Aussie’s clean energy sector could provide $370-billion worth of employments over the next ten years utilizing current technology, according to a new report.

The report, which was unveiled on Tuesday by Beyond Zero Emissions (BZE), intends to describe how the country could shift from coal power to renewable energy, accompanied by the economy.

“Our research with Melbourne University into energy generation in Australia shows that we can create $370 billion of green energy jobs with current technology, instead of using coal-fired power stations,” Beyond Zero Emissions CEO Stephen By grave stated. “When you add to this smart homes and buildings, as well as low-carbon land use, high speed rail and electric vehicle options, the green jobs climb towards $1 trillion dollars in value”

Beyond Zero Emissions is also about to introduce a new book come October 2, during the Smart Future Cities Conference exhibiting how easily current Australian households can be retrofitted to eliminate electricity and gas bills – as part of its Zero Greenhouse Gas Australia Buildings Plan, that was reviewed over 3 years.

“The Buildings Plan showed that all residential and commercial buildings in Australia could be converted to generate as much energy as they consumed, creating $270 billion of green jobs in the construction industry,” Bygrave said.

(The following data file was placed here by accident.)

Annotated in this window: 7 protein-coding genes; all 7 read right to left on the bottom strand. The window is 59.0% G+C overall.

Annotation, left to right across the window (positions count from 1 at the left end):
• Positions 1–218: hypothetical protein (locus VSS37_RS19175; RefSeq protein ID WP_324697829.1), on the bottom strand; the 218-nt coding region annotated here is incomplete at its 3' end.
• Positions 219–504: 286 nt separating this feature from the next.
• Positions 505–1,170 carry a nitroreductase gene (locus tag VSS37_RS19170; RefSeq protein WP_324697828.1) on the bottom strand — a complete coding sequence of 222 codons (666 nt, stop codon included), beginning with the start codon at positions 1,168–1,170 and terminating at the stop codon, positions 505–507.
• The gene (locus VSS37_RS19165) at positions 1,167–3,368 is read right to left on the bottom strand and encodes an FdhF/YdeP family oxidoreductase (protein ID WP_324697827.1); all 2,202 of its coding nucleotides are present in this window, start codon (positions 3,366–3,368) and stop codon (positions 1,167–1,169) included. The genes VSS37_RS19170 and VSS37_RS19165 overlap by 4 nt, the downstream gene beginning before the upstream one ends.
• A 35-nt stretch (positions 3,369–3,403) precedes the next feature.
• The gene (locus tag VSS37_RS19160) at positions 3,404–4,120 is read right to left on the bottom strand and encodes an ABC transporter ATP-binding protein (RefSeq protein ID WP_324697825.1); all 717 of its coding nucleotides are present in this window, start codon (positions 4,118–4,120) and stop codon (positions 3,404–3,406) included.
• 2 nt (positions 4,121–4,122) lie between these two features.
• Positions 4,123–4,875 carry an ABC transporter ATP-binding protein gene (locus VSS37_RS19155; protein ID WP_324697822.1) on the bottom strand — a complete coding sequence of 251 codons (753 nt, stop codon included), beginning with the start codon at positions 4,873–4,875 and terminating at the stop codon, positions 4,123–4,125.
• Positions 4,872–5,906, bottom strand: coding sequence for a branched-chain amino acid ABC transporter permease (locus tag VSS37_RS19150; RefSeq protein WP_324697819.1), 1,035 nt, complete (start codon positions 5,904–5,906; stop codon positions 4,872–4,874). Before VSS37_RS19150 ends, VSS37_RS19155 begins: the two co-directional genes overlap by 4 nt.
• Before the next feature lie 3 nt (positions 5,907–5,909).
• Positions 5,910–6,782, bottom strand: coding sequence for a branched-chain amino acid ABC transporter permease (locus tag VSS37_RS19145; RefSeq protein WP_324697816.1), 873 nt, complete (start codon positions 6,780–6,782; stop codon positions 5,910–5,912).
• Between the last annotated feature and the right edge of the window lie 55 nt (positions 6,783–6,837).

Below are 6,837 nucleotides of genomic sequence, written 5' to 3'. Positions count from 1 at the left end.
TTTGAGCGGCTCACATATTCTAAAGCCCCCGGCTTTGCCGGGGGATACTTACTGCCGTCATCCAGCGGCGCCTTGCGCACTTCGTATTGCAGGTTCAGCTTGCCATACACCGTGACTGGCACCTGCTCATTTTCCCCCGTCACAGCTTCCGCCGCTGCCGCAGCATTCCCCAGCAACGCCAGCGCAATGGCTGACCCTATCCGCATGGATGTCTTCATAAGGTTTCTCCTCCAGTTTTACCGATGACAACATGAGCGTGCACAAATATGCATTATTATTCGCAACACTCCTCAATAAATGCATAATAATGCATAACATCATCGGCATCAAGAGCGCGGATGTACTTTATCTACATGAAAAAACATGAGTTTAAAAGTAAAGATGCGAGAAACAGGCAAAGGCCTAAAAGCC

“The new book, The Energy Freedom Home, shows how every home can produce more energy than it consumes. And with rising electricity and gas prices and falling rooftop solar prices, Australian households can affordably revolutionise the way they power their homes.
“Our research shows that millions of ordinary Australian homes can be transformed to be high performing, comfortable and cheaper to run. The transformation is easy since 1.4 million homes already have rooftop solar.”

The retrofits, which started in 2009 and as a result rely on the steps given by the Energy Freedom Home program now save the home $1,200 annually on energy cost, with credits during the year.

By 2013 the home was converted into a comfortable, passive solar house, producing more electricity from the solar photovoltaic system in the year than it utlizes.

“We removed the gas systems for health, safety and cost reasons, and have found we use less energy now than when we had both electricity and gas,” stated the house’s owner, who monitors it for energy, water, temperature and humidity.